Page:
With time, every kid developed a liking towards a particular school of thought when it comes to motorcycles. The majority loved the full-faired sports styling, some divulged into naked sports and some into cruiser styled motorcycles. To each their own, but for me, it was always dual purpose motorcycles. Ever since I first laid eyes on the Honda XL 125 I was hooked, not just because it looked badass but also because it made sense with its purpose. Depending on your capabilities, you could take it anywhere you pleased and you wouldn’t be bound within tarmacked roads. And it’s stuck with me ever since. I dreamt about owning one for myself for 15 years and ended up getting myself the Honda XR250 Tornado, and I love it to bits. Dual purpose motorcycles and adventure motorcycles have always been my thing, and traveling the world on a capable two wheeler will be right on the top of my bucket list. Which is why I hope you will understand why I was so excited about getting my hands on this beauty.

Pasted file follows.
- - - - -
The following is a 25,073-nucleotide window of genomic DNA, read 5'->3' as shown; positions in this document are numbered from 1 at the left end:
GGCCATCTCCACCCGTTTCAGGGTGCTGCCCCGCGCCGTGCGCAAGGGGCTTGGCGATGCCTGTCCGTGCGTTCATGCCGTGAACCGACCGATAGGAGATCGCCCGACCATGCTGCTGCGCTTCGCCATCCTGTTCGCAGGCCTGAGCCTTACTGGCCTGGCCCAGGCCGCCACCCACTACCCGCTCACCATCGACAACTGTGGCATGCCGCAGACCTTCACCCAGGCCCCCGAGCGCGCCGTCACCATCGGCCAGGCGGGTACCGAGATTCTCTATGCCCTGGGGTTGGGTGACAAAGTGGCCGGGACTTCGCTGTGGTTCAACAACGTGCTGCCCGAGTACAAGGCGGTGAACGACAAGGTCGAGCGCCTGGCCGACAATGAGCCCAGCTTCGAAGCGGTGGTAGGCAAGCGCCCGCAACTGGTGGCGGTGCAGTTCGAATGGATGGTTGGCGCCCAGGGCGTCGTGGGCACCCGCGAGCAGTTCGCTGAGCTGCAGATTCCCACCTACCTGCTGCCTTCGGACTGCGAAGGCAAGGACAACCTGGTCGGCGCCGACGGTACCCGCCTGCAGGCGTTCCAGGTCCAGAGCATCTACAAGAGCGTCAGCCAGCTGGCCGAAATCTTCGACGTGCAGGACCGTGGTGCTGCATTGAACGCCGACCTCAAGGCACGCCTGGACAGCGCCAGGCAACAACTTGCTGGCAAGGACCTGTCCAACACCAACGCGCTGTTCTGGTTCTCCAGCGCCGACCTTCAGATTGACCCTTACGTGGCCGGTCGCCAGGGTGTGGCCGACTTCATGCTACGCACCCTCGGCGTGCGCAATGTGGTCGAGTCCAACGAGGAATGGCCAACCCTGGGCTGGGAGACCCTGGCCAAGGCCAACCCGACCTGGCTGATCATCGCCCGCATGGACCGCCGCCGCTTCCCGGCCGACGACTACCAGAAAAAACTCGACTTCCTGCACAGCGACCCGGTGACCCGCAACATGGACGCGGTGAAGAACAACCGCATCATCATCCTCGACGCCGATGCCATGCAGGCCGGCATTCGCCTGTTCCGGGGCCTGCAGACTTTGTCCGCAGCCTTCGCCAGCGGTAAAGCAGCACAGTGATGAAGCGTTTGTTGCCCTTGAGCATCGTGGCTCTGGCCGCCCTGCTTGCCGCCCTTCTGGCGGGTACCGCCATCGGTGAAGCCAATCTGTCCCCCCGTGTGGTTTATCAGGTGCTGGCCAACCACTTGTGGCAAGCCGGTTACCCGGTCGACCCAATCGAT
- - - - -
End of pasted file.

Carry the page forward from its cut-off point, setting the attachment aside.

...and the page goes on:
What we have with us is an adventure motorcycle that holds a lineage that dominated the Paris-Dakar Rally in the late 1980s. A motorcycle that holds its grounds against any other adventure tourer out there, and a beast that has the potential to conquer the world on two wheels; it goes by the name of CRF1000L. However, it is better recognized as the Africa Twin. We here at AutoLife just call it the BIG RED.


As the name we’ve given implies, the CRF1000L Africa Twin is a big motorcycle. However, in a global ADV market that has big-bore touring machines that are large and heavy it is considerably on the smaller side of the spectrum.